How Many Times Has The World Been On The Brink Of Nuclear War?


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Luis Prada answered
Sure, everyone knows about the Cuban missile crisis, that terrifying month of October in 1962 when the world braced itself for nuclear annihilation.  But that wasn’t the only time the world almost came to blows with massive nuclear arms. There are dozens of instances that saw tensions rise and itchy trigger fingers hovering over large red buttons labeled “Launch.”  The thing is, you just don’t hear about them as much.

Here are a few examples…

The Mysterious Figure

It was October 25th, 1962, the height of the Cuban Missile Crisis, and tensions around the country were high to say the very least. At an Air Force base in Duluth, Minnesota, a security guard spotted a mysterious figure attempting to climb over a far fence and get in to the base. The guard grabbed his gun and began to fire off rounds at the intruder, but none of them hit the mark.

When the intruder got away, the guard hit the base’s alarm, as was protocol. And here’s where the real problem starts. The guard did nothing wrong; he saw an intruder, tried to stop him, and then he notified everyone to be on alert. The problem was with the alarm he set off.

There was some kind of wiring screw up, so instead of the alarm telling everyone on nearby bases to be on high alert -- which it did for most of the nearby bases -- the alarm at the Volk Field air base in Wisconsin sounded off, ordering a fleet of F-106A interceptors to take flight. This wouldn’t normally be that big of a problem if it weren’t for the fact that the interceptors were carrying a pay-load of nuclear bombs. Also, as I mentioned, that whole Cuban Missile Crisis thing was going on at the same time, so the pilots just assumed that the nuclear war with the Soviet Union was about to begin.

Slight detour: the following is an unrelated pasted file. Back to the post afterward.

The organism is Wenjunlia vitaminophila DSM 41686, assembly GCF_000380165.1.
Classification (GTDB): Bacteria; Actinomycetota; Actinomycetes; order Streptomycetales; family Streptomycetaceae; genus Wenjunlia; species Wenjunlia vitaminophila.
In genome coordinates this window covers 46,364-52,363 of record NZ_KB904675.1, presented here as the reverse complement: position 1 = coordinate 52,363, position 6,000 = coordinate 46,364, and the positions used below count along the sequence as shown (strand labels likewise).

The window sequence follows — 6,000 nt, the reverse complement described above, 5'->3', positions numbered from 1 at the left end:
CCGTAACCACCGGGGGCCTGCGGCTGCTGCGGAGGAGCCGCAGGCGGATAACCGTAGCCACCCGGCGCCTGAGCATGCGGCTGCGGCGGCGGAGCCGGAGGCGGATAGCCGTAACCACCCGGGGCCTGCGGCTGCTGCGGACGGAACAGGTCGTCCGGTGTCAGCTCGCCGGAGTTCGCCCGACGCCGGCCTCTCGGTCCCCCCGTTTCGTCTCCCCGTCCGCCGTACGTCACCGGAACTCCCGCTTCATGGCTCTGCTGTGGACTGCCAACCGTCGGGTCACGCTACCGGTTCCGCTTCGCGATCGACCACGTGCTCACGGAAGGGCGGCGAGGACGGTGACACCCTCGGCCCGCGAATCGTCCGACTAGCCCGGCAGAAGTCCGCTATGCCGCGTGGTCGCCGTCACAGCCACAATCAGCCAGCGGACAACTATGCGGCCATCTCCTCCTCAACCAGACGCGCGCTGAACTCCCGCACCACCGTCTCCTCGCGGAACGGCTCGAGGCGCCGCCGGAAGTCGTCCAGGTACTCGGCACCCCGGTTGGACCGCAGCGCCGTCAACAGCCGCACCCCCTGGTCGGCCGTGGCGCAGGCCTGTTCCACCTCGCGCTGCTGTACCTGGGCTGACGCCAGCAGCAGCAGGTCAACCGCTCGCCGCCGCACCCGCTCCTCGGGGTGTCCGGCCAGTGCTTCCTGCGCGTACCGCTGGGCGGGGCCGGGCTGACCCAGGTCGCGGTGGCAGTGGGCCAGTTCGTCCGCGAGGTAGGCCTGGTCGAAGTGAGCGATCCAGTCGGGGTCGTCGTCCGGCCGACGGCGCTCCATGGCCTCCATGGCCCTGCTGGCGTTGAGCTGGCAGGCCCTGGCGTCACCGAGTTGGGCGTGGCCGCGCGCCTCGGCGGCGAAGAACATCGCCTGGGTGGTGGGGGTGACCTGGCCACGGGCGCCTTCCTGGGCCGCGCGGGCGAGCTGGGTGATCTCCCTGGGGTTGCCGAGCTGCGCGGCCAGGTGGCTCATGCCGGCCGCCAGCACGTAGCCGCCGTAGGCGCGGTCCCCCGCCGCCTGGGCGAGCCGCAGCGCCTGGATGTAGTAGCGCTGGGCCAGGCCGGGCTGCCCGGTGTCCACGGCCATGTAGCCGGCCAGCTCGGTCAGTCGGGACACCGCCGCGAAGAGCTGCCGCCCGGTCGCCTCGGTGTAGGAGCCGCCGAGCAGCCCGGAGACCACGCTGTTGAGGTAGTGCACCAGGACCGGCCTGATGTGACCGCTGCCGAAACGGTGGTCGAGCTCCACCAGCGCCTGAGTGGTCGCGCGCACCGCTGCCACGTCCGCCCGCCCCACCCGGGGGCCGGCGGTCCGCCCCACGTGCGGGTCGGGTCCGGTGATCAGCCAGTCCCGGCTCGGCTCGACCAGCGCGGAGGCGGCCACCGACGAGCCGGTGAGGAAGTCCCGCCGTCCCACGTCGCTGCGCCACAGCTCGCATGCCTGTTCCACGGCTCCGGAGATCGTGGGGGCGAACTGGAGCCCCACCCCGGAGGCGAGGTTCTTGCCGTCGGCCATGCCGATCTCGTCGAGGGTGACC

The pilots geared up, probably full of fear, and they hopped in to their cockpits – they were ready to fight a nuclear war. Then, a car blazed down the tarmac from the air traffic control tower, stopping the pilots from taking off. The man driving the car jumped out and told everyone to stop what they were doing because the intruder at the Duluth base had been identified.

It was a bear.

What Could Have Been...

January 21st, 1968. The Cold War was in full swing as both sides were looking for a reason to attack the other. But, as most of these stories will tell you, it’s only through posturing, not through any actual attacks, that we nearly annihilated ourselves.

During the Cold War, the United States periodically ran alert missions known as “Chrome Dome” mission. These missions were designed to simulate the flight conditions a crew would experience in case they had to perform a nuclear drop. One such crew was flying over Greenland on during a routine Chrome Dome test run.

As they flew over Boffin Bay in Greenland, there was a mechanical malfunction in their B-52 bomber which resulted in a cabin fire. Six crew members ejected to safety, but one died in the resulting crash. But it wasn’t just a crash. When the bomber hit the ground, it exploded, as did the explosives surrounding the radioactive core of the hydrogen bombs the bomber was carrying.

Given the state of nuclear weapons at the time, the setting off of the explosives surrounding the radioactive core could have set off the second-stage fission reaction, which is to say a large part of Greenland wouldn’t be around today.

But, for some reason, the explosion didn’t kick start the 2nd stage. Instead, Greenland got stuck trying to clean up a massive radioactive mess.

But the most frightening thing about the entire incident isn’t so much the incident itself – it’s what could have happened afterward.